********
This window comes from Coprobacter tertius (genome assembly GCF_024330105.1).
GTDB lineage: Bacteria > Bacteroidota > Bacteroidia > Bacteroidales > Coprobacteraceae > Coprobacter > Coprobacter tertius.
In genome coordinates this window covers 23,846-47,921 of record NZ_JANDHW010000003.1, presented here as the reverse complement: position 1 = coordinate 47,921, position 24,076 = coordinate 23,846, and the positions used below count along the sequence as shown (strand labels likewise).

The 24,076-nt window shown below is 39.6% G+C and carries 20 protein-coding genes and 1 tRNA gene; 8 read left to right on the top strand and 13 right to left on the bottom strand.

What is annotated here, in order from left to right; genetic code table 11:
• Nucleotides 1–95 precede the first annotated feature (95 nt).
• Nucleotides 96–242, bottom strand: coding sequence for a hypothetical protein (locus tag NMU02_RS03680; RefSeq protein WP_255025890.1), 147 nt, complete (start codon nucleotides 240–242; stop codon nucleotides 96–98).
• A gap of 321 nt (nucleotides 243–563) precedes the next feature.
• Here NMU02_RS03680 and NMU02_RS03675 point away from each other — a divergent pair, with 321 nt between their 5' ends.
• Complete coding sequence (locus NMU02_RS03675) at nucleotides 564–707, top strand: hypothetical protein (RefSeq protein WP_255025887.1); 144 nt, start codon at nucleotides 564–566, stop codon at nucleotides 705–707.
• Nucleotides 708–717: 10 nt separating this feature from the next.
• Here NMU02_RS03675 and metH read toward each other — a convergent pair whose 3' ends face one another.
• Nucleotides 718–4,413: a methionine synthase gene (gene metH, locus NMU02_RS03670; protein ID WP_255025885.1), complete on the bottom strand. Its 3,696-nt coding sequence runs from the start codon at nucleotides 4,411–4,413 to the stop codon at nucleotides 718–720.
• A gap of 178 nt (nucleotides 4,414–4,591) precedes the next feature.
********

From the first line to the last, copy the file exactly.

This window comes from Coprobacter tertius (genome assembly GCF_024330105.1).
GTDB lineage: Bacteria > Bacteroidota > Bacteroidia > Bacteroidales > Coprobacteraceae > Coprobacter > Coprobacter tertius.
In genome coordinates this window covers 23,846-47,921 of record NZ_JANDHW010000003.1, presented here as the reverse complement: position 1 = coordinate 47,921, position 24,076 = coordinate 23,846, and the positions used below count along the sequence as shown (strand labels likewise).

The 24,076-nt window shown below is 39.6% G+C and carries 20 protein-coding genes and 1 tRNA gene; 8 read left to right on the top strand and 13 right to left on the bottom strand.

What is annotated here, in order from left to right; genetic code table 11:
• Nucleotides 1–95 precede the first annotated feature (95 nt).
• Nucleotides 96–242, bottom strand: coding sequence for a hypothetical protein (locus tag NMU02_RS03680; RefSeq protein WP_255025890.1), 147 nt, complete (start codon nucleotides 240–242; stop codon nucleotides 96–98).
• A gap of 321 nt (nucleotides 243–563) precedes the next feature.
• Here NMU02_RS03680 and NMU02_RS03675 point away from each other — a divergent pair, with 321 nt between their 5' ends.
• Complete coding sequence (locus NMU02_RS03675) at nucleotides 564–707, top strand: hypothetical protein (RefSeq protein WP_255025887.1); 144 nt, start codon at nucleotides 564–566, stop codon at nucleotides 705–707.
• Nucleotides 708–717: 10 nt separating this feature from the next.
• Here NMU02_RS03675 and metH read toward each other — a convergent pair whose 3' ends face one another.
• Nucleotides 718–4,413: a methionine synthase gene (gene metH, locus NMU02_RS03670; protein ID WP_255025885.1), complete on the bottom strand. Its 3,696-nt coding sequence runs from the start codon at nucleotides 4,411–4,413 to the stop codon at nucleotides 718–720.
• A gap of 178 nt (nucleotides 4,414–4,591) precedes the next feature.